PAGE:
Seth Godin repeats the same core points over, and over again with variations on the quality of examples over a 225page book. His argument is not very rigorous because most entrepreneurs recognize them as a valid way of thinking:
(I) The Race To The Bottom In Prices Is Inevitable;
(II) Education = Dispensability;
(III)Workers Are Increasingly Interchangeable;
(IV) The Zero Sum Game Within The Economy Is A Lie;
(V) The Linchpin Is A Person Who Is More Emotional, Gift-Giving, Visionary, and Mature.
(I) The Race To The Bottom
For over 200 years, Western economies have been standardizing, and automating their work force for increased productivity. In the process of the industrial revolution, a great deal of organization has been built within society to ensure a foundational education, and functionality within the work force. There were managers and labourers in oppositional struggle within factories, and corporations.
The death of the factory in Western economies is certain, according to Godin, as a result of the collapse of these product producing business models. Seth Godin contends therefore that being a functionary is no longer possible. Wages are racing to the lowest levels possible, Amazon is automating its delivery workforce through robotics, McDonald’s has drive thru employees taking orders in a call centre in North Dakota rather than in the localized McDonald’s itself. Technology has driven the cost of employees down, while unions are losing the battle against outsourcing to India, South Korea, China et cetera….In order to avoid being a functionary, you must become your organisation’s Linchpin.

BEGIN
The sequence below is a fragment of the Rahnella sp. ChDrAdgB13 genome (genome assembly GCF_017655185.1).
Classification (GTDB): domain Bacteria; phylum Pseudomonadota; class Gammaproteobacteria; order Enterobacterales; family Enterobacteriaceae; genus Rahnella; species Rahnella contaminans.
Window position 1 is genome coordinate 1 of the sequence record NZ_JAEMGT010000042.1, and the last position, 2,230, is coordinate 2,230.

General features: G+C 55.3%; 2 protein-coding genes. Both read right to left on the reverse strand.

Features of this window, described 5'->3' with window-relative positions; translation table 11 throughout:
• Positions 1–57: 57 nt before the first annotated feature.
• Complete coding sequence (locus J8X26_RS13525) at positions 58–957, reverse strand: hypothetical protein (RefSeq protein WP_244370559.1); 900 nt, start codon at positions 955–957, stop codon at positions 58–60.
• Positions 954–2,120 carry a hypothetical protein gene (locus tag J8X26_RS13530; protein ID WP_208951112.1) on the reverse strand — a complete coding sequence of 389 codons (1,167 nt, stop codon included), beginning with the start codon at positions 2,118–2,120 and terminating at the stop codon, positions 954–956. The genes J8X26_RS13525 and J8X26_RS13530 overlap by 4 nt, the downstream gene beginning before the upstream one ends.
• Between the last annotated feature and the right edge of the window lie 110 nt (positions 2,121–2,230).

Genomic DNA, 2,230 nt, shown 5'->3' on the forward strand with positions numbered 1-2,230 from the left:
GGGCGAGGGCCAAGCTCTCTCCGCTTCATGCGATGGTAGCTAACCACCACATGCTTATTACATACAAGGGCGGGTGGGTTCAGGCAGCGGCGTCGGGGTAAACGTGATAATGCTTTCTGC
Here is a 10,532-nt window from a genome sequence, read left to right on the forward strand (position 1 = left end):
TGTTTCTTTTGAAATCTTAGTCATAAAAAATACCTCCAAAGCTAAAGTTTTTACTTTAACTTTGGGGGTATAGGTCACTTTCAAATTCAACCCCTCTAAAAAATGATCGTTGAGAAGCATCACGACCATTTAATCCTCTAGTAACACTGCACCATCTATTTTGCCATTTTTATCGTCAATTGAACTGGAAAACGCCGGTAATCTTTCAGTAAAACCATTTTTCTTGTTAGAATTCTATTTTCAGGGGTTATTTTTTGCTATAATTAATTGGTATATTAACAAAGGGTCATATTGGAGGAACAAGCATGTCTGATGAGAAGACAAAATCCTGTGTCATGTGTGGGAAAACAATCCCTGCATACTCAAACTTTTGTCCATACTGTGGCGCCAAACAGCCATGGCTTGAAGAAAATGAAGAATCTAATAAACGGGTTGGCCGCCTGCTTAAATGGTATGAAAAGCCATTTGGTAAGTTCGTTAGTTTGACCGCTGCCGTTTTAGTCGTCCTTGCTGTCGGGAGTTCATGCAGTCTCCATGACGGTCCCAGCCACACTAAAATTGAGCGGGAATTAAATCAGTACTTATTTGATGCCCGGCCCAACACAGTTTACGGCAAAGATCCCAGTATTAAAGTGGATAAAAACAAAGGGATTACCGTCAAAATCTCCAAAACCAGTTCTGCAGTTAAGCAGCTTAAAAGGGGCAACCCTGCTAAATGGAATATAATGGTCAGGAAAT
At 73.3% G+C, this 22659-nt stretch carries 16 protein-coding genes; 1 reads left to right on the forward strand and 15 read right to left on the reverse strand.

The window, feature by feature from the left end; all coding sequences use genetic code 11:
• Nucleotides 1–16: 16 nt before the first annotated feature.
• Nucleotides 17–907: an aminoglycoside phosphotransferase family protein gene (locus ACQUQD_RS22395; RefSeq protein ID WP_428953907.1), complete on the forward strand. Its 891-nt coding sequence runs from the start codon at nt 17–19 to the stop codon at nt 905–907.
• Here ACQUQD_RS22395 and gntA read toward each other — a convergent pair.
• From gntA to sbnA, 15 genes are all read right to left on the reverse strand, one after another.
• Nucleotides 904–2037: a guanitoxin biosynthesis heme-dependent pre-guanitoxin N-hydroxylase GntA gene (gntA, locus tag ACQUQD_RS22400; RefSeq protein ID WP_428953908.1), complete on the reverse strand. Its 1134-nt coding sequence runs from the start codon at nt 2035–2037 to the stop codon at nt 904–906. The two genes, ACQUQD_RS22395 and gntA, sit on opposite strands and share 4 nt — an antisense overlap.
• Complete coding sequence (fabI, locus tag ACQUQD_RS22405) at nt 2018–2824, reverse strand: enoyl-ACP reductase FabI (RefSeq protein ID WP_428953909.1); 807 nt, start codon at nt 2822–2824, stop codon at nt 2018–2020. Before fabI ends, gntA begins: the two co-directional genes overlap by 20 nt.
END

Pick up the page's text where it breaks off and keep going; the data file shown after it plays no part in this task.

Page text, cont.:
This is a series of posts on Seth Godin’s Linchpin: Are You Indispensable?